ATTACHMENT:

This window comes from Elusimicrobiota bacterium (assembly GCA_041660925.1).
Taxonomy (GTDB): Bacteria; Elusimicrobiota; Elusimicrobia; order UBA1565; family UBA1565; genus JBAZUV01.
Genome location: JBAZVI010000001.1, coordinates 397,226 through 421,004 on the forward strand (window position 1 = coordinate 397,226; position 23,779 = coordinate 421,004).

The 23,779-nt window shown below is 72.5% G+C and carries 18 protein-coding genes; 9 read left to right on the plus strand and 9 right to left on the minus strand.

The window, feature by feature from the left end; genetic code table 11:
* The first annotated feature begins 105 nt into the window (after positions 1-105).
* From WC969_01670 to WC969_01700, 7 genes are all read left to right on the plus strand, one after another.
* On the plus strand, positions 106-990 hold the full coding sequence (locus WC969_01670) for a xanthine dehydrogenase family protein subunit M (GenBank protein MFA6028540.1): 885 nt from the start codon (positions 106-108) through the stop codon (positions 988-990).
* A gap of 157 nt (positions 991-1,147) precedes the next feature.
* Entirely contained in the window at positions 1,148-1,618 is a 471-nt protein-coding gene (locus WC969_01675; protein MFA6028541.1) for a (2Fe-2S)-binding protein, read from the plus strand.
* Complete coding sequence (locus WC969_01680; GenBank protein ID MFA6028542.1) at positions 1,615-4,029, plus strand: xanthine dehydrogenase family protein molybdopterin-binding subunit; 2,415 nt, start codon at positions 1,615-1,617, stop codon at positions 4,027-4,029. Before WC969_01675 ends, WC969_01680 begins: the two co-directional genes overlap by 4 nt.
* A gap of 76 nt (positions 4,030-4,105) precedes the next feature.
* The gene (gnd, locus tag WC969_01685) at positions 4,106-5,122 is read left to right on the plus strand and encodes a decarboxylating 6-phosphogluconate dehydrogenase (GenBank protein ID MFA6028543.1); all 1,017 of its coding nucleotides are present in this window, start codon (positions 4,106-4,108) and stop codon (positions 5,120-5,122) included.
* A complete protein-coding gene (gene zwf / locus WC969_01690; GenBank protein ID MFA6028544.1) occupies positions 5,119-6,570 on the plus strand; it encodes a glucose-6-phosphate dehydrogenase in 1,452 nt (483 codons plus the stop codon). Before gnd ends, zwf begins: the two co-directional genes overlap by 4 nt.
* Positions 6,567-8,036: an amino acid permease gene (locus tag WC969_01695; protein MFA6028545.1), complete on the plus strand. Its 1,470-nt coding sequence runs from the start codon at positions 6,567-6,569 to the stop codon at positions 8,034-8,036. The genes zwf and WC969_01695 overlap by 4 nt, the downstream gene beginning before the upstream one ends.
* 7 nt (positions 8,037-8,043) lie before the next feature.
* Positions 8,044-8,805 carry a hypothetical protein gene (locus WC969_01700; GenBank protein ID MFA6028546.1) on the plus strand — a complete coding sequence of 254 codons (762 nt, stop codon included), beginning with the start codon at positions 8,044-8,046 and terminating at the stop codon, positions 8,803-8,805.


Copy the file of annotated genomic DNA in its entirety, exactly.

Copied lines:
This window comes from Elusimicrobiota bacterium (assembly GCA_041660925.1).
Taxonomy (GTDB): Bacteria; Elusimicrobiota; Elusimicrobia; order UBA1565; family UBA1565; genus JBAZUV01.
Genome location: JBAZVI010000001.1, coordinates 397,226 through 421,004 on the forward strand (window position 1 = coordinate 397,226; position 23,779 = coordinate 421,004).

The 23,779-nt window shown below is 72.5% G+C and carries 18 protein-coding genes; 9 read left to right on the plus strand and 9 right to left on the minus strand.

The window, feature by feature from the left end; genetic code table 11:
* The first annotated feature begins 105 nt into the window (after positions 1-105).
* From WC969_01670 to WC969_01700, 7 genes are all read left to right on the plus strand, one after another.
* On the plus strand, positions 106-990 hold the full coding sequence (locus WC969_01670) for a xanthine dehydrogenase family protein subunit M (GenBank protein MFA6028540.1): 885 nt from the start codon (positions 106-108) through the stop codon (positions 988-990).
* A gap of 157 nt (positions 991-1,147) precedes the next feature.
* Entirely contained in the window at positions 1,148-1,618 is a 471-nt protein-coding gene (locus WC969_01675; protein MFA6028541.1) for a (2Fe-2S)-binding protein, read from the plus strand.
* Complete coding sequence (locus WC969_01680; GenBank protein ID MFA6028542.1) at positions 1,615-4,029, plus strand: xanthine dehydrogenase family protein molybdopterin-binding subunit; 2,415 nt, start codon at positions 1,615-1,617, stop codon at positions 4,027-4,029. Before WC969_01675 ends, WC969_01680 begins: the two co-directional genes overlap by 4 nt.
* A gap of 76 nt (positions 4,030-4,105) precedes the next feature.
* The gene (gnd, locus tag WC969_01685) at positions 4,106-5,122 is read left to right on the plus strand and encodes a decarboxylating 6-phosphogluconate dehydrogenase (GenBank protein ID MFA6028543.1); all 1,017 of its coding nucleotides are present in this window, start codon (positions 4,106-4,108) and stop codon (positions 5,120-5,122) included.
* A complete protein-coding gene (gene zwf / locus WC969_01690; GenBank protein ID MFA6028544.1) occupies positions 5,119-6,570 on the plus strand; it encodes a glucose-6-phosphate dehydrogenase in 1,452 nt (483 codons plus the stop codon). Before gnd ends, zwf begins: the two co-directional genes overlap by 4 nt.
* Positions 6,567-8,036: an amino acid permease gene (locus tag WC969_01695; protein MFA6028545.1), complete on the plus strand. Its 1,470-nt coding sequence runs from the start codon at positions 6,567-6,569 to the stop codon at positions 8,034-8,036. The genes zwf and WC969_01695 overlap by 4 nt, the downstream gene beginning before the upstream one ends.
* 7 nt (positions 8,037-8,043) lie before the next feature.
* Positions 8,044-8,805 carry a hypothetical protein gene (locus WC969_01700; GenBank protein ID MFA6028546.1) on the plus strand — a complete coding sequence of 254 codons (762 nt, stop codon included), beginning with the start codon at positions 8,044-8,046 and terminating at the stop codon, positions 8,803-8,805.